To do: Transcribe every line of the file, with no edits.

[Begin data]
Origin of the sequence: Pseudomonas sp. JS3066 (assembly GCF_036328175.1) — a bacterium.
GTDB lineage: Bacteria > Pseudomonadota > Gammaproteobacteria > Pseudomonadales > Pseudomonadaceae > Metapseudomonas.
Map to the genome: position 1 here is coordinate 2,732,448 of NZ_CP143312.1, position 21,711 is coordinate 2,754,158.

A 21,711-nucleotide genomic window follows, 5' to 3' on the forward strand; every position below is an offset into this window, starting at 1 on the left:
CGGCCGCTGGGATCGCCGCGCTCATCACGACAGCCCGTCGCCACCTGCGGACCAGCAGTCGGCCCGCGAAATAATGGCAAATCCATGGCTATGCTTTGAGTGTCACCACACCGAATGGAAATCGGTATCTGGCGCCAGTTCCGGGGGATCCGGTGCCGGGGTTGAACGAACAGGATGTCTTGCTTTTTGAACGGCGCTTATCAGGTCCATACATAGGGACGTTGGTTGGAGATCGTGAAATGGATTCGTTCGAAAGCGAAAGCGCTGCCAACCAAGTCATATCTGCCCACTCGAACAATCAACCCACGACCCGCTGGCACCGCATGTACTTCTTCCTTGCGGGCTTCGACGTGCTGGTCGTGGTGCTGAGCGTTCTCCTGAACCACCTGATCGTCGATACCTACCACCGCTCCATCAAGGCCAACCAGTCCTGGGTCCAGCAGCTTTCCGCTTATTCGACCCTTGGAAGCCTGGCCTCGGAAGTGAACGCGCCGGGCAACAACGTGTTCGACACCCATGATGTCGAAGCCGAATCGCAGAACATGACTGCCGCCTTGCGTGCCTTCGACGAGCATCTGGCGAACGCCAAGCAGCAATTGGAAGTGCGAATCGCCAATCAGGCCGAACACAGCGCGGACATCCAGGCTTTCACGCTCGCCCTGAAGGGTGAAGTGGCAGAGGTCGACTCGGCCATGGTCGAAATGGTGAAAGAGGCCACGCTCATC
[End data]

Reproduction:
Origin of the sequence: Pseudomonas sp. JS3066 (assembly GCF_036328175.1) — a bacterium.
GTDB lineage: Bacteria > Pseudomonadota > Gammaproteobacteria > Pseudomonadales > Pseudomonadaceae > Metapseudomonas.
Map to the genome: position 1 here is coordinate 2,732,448 of NZ_CP143312.1, position 21,711 is coordinate 2,754,158.

A 21,711-nucleotide genomic window follows, 5' to 3' on the forward strand; every position below is an offset into this window, starting at 1 on the left:
CGGCCGCTGGGATCGCCGCGCTCATCACGACAGCCCGTCGCCACCTGCGGACCAGCAGTCGGCCCGCGAAATAATGGCAAATCCATGGCTATGCTTTGAGTGTCACCACACCGAATGGAAATCGGTATCTGGCGCCAGTTCCGGGGGATCCGGTGCCGGGGTTGAACGAACAGGATGTCTTGCTTTTTGAACGGCGCTTATCAGGTCCATACATAGGGACGTTGGTTGGAGATCGTGAAATGGATTCGTTCGAAAGCGAAAGCGCTGCCAACCAAGTCATATCTGCCCACTCGAACAATCAACCCACGACCCGCTGGCACCGCATGTACTTCTTCCTTGCGGGCTTCGACGTGCTGGTCGTGGTGCTGAGCGTTCTCCTGAACCACCTGATCGTCGATACCTACCACCGCTCCATCAAGGCCAACCAGTCCTGGGTCCAGCAGCTTTCCGCTTATTCGACCCTTGGAAGCCTGGCCTCGGAAGTGAACGCGCCGGGCAACAACGTGTTCGACACCCATGATGTCGAAGCCGAATCGCAGAACATGACTGCCGCCTTGCGTGCCTTCGACGAGCATCTGGCGAACGCCAAGCAGCAATTGGAAGTGCGAATCGCCAATCAGGCCGAACACAGCGCGGACATCCAGGCTTTCACGCTCGCCCTGAAGGGTGAAGTGGCAGAGGTCGACTCGGCCATGGTCGAAATGGTGAAAGAGGCCACGCTCATC